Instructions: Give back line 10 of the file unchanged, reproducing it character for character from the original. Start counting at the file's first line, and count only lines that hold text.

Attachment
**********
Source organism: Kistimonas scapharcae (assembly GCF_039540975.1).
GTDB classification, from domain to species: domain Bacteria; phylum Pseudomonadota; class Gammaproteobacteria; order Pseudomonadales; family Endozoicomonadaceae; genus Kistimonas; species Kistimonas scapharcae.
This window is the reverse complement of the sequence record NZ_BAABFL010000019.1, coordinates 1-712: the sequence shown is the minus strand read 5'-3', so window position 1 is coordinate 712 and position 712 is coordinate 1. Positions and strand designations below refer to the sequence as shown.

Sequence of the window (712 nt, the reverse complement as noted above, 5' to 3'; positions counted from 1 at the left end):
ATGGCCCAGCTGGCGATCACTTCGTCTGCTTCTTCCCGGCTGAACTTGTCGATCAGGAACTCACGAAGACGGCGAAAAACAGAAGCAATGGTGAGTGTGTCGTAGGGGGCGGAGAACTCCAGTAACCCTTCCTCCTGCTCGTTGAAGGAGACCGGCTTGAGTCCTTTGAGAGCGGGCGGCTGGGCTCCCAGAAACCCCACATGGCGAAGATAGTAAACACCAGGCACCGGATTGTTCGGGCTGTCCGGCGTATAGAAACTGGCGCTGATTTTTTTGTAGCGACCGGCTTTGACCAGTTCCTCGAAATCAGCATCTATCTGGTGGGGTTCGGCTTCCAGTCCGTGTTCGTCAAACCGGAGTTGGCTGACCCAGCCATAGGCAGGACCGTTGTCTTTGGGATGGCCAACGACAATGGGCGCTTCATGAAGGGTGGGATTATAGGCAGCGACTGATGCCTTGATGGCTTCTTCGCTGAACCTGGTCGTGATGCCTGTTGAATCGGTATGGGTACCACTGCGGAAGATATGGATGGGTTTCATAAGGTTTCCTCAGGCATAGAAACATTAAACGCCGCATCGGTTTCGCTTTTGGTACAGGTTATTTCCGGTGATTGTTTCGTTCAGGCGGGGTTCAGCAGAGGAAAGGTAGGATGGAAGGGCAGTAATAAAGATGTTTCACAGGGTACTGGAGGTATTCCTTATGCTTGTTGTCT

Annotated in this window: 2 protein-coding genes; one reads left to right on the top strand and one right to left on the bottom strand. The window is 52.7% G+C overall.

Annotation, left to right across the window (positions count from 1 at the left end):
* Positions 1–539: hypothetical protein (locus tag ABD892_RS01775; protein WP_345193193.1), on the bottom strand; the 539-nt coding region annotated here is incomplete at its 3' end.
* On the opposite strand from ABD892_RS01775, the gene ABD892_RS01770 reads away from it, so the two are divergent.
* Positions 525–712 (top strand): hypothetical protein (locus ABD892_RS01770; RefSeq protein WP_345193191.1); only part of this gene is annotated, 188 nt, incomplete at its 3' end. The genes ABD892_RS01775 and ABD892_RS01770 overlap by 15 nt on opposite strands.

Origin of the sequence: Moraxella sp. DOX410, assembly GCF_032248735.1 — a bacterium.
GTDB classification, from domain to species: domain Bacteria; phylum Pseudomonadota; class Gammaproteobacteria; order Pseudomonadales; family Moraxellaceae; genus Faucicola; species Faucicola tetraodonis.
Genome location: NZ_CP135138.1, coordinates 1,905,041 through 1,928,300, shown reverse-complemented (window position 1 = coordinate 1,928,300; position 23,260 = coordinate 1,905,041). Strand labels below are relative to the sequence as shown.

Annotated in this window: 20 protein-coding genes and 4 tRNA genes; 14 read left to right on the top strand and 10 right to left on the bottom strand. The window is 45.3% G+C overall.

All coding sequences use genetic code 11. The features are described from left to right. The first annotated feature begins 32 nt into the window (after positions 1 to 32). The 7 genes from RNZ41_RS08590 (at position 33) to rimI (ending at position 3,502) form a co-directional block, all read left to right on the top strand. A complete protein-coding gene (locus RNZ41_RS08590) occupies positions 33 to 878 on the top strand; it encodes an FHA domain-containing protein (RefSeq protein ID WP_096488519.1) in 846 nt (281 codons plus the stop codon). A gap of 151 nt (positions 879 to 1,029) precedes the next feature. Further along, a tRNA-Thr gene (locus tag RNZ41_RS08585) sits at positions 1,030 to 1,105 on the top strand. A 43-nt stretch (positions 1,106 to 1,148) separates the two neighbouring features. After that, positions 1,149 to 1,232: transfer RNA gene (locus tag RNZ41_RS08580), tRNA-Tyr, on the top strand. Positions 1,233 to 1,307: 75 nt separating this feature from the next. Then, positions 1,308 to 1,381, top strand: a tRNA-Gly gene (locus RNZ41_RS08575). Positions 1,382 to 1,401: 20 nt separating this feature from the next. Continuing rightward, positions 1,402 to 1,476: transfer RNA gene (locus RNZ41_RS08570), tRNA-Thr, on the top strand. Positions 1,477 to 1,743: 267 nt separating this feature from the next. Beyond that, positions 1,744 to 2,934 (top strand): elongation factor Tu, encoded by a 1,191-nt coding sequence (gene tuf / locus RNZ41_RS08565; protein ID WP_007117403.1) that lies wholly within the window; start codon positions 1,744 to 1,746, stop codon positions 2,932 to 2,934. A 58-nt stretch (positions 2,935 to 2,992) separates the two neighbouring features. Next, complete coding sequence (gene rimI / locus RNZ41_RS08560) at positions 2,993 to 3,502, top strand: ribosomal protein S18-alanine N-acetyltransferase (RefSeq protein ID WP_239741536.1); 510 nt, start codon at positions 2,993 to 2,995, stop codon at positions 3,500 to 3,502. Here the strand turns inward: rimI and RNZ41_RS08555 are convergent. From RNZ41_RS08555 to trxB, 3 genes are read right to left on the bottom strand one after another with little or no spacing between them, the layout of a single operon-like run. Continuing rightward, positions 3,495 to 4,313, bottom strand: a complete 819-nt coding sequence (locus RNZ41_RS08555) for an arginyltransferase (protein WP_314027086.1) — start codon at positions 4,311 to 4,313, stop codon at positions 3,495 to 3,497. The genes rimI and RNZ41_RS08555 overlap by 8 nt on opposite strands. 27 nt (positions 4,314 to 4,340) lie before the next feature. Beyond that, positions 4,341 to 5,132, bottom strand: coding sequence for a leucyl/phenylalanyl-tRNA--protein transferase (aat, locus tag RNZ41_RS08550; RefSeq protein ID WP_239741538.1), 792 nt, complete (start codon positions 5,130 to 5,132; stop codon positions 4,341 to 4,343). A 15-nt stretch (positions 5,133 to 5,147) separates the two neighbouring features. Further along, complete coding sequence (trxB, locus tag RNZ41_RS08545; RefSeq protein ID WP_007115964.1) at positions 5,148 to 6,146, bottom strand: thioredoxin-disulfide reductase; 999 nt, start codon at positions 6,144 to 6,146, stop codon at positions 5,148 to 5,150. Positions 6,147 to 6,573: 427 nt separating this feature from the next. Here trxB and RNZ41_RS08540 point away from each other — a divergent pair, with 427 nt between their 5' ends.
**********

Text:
* Positions 525–712 (top strand): hypothetical protein (locus ABD892_RS01770; RefSeq protein WP_345193191.1); only part of this gene is annotated, 188 nt, incomplete at its 3' end. The genes ABD892_RS01775 and ABD892_RS01770 overlap by 15 nt on opposite strands.